A few weeks back I was speaking at a conference in Denmark. I asked the audience whether anyone had heard about the girls that were kidnapped in Northern Nigeria. Only one person put up his hand. If I went back there today and asked the same question I believe every single person in the room would put up their hand. In fact I believe that the same would apply to an audience anywhere in the world I believe that the current awareness is largely due to the #BringBackOurGirls hash tag activism; the rallies; and the resultant global media focus and coverage of the abomination that took place on the night of the 14th of April when well over 200 girls were kidnapped by the militant group – Boko Haram.
So now the world has heard and people on a global basis from school children to celebrities, politicians, business people and just general everyday people are saying – “Bring Back Our Girls” This has worked to the extent that it has brought global attention to the situation. It led the global media to focus in on the situation, to go to Nigeria ask questions of the previously silent Nigerian government. It has led foreign governments to openly offer support and follow up by providing some support (even though I’m not really clear on what the support is and the impact that it is having). I believe it led Boko Haram to release a video showing girls believed to be the girls captured. It has led to meetings of interested parties, inclusive of meeting of Nigerian officials and neighbouring countries in France.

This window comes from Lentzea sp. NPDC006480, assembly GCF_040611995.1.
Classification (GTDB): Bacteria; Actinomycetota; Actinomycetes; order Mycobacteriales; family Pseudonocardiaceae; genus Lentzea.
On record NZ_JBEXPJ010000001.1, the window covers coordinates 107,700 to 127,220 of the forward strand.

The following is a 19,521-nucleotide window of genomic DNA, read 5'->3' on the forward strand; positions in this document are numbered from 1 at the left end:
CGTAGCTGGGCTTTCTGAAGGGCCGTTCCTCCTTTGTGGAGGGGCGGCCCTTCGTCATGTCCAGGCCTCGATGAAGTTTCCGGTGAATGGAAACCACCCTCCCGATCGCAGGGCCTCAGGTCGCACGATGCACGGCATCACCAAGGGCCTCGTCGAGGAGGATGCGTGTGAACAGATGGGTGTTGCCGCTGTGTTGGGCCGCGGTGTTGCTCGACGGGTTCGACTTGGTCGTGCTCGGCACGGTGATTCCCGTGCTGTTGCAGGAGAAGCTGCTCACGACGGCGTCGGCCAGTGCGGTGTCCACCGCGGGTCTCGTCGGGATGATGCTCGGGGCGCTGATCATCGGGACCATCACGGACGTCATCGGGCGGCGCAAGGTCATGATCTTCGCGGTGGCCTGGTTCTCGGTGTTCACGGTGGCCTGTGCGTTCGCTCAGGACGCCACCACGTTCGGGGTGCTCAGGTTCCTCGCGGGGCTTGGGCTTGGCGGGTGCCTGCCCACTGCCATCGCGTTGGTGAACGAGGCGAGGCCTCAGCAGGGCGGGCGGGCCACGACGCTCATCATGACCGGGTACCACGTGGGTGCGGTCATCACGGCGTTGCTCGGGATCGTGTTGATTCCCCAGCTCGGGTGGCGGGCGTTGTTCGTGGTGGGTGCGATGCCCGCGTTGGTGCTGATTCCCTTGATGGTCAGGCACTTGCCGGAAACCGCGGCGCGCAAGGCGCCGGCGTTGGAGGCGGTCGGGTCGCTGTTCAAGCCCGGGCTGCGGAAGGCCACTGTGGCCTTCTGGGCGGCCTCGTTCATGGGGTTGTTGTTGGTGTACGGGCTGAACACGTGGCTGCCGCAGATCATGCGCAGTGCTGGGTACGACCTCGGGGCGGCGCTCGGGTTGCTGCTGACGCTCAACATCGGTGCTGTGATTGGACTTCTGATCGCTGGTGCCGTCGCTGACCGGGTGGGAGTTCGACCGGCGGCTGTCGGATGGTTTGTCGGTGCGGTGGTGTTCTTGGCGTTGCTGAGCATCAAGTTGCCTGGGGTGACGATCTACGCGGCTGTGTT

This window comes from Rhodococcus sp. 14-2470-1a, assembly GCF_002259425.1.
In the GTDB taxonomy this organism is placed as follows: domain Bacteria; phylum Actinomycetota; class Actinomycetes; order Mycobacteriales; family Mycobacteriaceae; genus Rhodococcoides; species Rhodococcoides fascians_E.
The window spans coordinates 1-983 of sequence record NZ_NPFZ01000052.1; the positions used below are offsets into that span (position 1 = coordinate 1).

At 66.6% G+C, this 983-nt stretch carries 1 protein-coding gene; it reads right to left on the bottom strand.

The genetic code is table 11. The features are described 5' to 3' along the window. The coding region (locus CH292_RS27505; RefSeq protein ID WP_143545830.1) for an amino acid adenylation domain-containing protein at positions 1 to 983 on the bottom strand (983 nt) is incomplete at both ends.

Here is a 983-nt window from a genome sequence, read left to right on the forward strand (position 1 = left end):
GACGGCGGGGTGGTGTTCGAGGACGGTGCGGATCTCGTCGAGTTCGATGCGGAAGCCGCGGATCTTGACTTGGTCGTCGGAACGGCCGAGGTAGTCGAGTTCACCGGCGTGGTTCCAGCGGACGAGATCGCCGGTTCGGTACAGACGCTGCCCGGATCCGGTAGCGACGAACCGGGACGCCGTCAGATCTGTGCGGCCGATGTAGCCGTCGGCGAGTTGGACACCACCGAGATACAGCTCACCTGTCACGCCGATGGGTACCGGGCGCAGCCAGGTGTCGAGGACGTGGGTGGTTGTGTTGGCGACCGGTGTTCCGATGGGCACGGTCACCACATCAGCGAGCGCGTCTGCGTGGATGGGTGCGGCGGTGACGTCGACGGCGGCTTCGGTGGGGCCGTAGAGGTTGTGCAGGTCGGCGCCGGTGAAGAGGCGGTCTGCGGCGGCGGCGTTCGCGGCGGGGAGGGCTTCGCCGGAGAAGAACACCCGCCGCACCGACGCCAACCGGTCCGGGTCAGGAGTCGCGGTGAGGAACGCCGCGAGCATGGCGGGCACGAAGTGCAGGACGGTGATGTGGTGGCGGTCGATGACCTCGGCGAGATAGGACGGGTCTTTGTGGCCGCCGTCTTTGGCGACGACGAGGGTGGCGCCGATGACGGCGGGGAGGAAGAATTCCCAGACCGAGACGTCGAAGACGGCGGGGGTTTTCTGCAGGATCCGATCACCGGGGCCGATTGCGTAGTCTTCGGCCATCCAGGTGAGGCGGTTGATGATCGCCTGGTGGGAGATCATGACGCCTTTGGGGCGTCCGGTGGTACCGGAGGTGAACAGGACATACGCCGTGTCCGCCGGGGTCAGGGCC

However, at this point I find myself asking where are we now and what happens next? I believe that John Simpson of the BBC provided a good analysis of the situation on the Andrew Marr show on Sunday, the 18th May. Ref: http://youtu.be/u8H96KCn32A (from 9.20 minutes). He concludes his analysis by saying that the best thing is to negotiate for the girls’ release.
I tend to agree with him, especially when cognisance is given to the fact that within the last week and in spite of all the attention there have been bombings in two major cities (Kano and Jos) leading to the killing 100s of people. This to me clearly demonstrates that the Nigerian government no longer has an effective military; is not effectively deploying the military and/or has no control over the military.
Furthermore, when President Goodluck Jonathan went to France for talks, all I heard was what sounded like medium term plans. What about the immediate issue of the girls? Now I’ll also add, what about something to at least try and ensure the more immediate security of the people within the country. In addition to the further bombings that I’ve mentioned, I understand that Boko Haram are threatening to kidnap more girls.
I’m not really hearing the government addressing these issues. You may say suggest that perhaps this is because I don’t live in Nigeria – this is true, however, no one that I know based in Nigeria is talking about the governments plans or actions.